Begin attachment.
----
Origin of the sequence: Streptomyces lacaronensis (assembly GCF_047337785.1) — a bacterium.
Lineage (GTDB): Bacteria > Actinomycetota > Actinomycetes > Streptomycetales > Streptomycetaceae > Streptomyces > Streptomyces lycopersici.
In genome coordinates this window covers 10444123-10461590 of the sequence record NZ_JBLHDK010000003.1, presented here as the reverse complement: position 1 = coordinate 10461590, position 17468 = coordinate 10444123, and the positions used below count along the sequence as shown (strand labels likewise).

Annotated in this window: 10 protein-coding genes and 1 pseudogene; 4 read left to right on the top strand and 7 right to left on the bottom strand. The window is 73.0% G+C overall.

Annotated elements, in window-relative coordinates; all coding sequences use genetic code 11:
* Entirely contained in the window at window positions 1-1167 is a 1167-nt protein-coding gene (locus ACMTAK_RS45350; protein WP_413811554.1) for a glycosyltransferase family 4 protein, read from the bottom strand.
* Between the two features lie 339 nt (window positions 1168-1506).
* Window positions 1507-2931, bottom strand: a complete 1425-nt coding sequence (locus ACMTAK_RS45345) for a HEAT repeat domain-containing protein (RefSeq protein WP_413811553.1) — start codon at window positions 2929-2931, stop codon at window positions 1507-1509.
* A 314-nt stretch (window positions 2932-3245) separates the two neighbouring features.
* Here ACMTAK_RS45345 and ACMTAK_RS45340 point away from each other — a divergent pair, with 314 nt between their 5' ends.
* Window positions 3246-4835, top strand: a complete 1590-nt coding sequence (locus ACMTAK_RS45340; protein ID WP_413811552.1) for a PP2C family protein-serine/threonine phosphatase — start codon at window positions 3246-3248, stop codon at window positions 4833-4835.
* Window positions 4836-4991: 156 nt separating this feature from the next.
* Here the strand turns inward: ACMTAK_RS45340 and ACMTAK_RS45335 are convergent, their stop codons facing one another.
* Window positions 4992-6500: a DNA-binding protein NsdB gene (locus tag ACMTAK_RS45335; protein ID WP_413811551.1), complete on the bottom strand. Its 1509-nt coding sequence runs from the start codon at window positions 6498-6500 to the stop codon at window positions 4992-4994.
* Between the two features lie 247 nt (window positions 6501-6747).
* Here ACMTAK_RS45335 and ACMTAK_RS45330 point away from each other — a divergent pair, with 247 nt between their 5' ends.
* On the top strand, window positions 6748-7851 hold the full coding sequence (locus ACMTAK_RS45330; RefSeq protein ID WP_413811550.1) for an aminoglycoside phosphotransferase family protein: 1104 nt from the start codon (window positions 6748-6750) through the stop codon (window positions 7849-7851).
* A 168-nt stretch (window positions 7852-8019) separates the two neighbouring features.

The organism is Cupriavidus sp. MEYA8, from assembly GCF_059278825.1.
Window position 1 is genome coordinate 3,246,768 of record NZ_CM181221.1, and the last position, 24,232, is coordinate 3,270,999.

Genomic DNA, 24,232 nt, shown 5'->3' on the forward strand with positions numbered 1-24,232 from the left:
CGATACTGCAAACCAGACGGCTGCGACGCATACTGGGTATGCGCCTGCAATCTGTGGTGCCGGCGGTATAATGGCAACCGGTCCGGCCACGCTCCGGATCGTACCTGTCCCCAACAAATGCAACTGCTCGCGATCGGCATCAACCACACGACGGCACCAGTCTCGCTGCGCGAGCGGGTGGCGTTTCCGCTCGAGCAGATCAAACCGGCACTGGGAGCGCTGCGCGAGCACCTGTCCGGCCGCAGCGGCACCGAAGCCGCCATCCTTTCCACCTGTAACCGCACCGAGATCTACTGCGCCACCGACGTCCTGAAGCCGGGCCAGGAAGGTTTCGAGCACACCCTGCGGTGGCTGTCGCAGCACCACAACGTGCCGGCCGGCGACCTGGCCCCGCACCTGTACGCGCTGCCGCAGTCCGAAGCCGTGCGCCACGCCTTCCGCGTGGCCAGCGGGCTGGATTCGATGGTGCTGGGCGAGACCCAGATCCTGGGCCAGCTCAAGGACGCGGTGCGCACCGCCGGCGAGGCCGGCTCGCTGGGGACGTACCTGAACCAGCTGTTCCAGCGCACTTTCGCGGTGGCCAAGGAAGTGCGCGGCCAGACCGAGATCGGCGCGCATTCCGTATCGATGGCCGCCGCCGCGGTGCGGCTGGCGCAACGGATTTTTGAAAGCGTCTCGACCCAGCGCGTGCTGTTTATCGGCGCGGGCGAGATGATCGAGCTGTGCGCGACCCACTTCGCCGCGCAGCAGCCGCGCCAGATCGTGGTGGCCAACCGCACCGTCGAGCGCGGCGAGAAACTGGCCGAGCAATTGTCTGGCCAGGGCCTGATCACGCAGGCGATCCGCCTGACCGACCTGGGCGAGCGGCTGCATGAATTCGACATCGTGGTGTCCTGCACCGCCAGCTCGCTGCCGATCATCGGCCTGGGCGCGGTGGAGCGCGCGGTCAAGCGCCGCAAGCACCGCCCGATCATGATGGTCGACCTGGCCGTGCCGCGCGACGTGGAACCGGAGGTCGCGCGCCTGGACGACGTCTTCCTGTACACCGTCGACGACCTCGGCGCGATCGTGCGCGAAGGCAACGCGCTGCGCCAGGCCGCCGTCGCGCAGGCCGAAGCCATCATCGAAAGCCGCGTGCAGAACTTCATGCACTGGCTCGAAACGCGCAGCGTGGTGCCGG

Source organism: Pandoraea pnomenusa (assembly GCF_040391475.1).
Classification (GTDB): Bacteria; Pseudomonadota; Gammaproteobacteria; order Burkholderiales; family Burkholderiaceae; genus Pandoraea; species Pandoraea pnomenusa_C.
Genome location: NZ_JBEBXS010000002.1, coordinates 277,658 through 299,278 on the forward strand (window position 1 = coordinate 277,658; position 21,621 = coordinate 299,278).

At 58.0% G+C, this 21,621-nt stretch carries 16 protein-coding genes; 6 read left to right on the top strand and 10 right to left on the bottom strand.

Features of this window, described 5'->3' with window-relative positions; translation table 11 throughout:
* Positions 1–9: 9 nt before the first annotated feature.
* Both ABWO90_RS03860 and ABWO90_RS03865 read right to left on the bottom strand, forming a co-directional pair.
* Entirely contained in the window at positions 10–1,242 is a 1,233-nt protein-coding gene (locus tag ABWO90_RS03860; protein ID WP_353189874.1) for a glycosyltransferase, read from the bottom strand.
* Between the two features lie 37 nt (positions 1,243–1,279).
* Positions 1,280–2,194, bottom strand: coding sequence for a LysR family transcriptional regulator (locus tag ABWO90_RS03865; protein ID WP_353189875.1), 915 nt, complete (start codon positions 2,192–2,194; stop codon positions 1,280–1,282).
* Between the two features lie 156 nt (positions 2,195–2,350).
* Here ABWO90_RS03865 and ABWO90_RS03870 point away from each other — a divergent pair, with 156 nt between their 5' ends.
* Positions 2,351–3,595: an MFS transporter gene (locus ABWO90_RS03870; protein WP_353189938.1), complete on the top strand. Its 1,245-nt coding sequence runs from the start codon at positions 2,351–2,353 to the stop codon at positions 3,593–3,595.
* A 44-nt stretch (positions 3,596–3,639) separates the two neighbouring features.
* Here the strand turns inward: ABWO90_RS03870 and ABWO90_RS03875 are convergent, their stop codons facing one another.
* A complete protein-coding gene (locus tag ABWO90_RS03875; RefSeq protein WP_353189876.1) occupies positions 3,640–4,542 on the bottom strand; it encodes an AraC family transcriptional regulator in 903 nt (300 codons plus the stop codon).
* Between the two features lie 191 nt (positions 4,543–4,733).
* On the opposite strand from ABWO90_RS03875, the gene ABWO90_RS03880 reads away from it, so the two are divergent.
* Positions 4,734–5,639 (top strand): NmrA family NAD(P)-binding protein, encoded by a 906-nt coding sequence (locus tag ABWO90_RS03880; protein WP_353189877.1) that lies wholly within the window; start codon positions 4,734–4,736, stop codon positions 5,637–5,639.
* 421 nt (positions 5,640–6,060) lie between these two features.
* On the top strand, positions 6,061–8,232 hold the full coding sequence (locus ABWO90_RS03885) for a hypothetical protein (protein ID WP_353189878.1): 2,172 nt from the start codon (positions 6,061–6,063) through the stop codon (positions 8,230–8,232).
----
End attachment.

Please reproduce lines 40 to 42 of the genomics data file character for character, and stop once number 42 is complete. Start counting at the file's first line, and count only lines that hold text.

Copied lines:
* On the opposite strand from ABWO90_RS03875, the gene ABWO90_RS03880 reads away from it, so the two are divergent.
* Positions 4,734–5,639 (top strand): NmrA family NAD(P)-binding protein, encoded by a 906-nt coding sequence (locus tag ABWO90_RS03880; protein WP_353189877.1) that lies wholly within the window; start codon positions 4,734–4,736, stop codon positions 5,637–5,639.
* 421 nt (positions 5,640–6,060) lie between these two features.